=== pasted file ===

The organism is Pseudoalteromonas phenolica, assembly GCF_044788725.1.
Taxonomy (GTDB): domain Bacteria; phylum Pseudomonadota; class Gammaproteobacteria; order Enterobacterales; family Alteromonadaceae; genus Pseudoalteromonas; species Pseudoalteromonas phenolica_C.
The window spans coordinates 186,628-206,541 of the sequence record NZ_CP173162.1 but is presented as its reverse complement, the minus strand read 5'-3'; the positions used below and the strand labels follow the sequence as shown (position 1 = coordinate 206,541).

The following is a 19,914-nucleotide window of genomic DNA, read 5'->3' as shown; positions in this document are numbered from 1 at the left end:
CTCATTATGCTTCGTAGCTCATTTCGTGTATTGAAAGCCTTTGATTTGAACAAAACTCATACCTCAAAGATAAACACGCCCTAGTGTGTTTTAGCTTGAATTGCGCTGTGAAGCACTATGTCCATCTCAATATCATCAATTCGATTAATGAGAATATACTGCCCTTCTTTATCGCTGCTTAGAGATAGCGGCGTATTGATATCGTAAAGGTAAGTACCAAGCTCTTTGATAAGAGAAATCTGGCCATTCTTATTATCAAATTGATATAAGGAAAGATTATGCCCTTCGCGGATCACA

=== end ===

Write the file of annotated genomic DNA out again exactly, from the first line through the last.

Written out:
The organism is Pseudoalteromonas phenolica, assembly GCF_044788725.1.
Taxonomy (GTDB): domain Bacteria; phylum Pseudomonadota; class Gammaproteobacteria; order Enterobacterales; family Alteromonadaceae; genus Pseudoalteromonas; species Pseudoalteromonas phenolica_C.
The window spans coordinates 186,628-206,541 of the sequence record NZ_CP173162.1 but is presented as its reverse complement, the minus strand read 5'-3'; the positions used below and the strand labels follow the sequence as shown (position 1 = coordinate 206,541).

The following is a 19,914-nucleotide window of genomic DNA, read 5'->3' as shown; positions in this document are numbered from 1 at the left end:
CTCATTATGCTTCGTAGCTCATTTCGTGTATTGAAAGCCTTTGATTTGAACAAAACTCATACCTCAAAGATAAACACGCCCTAGTGTGTTTTAGCTTGAATTGCGCTGTGAAGCACTATGTCCATCTCAATATCATCAATTCGATTAATGAGAATATACTGCCCTTCTTTATCGCTGCTTAGAGATAGCGGCGTATTGATATCGTAAAGGTAAGTACCAAGCTCTTTGATAAGAGAAATCTGGCCATTCTTATTATCAAATTGATATAAGGAAAGATTATGCCCTTCGCGGATCACA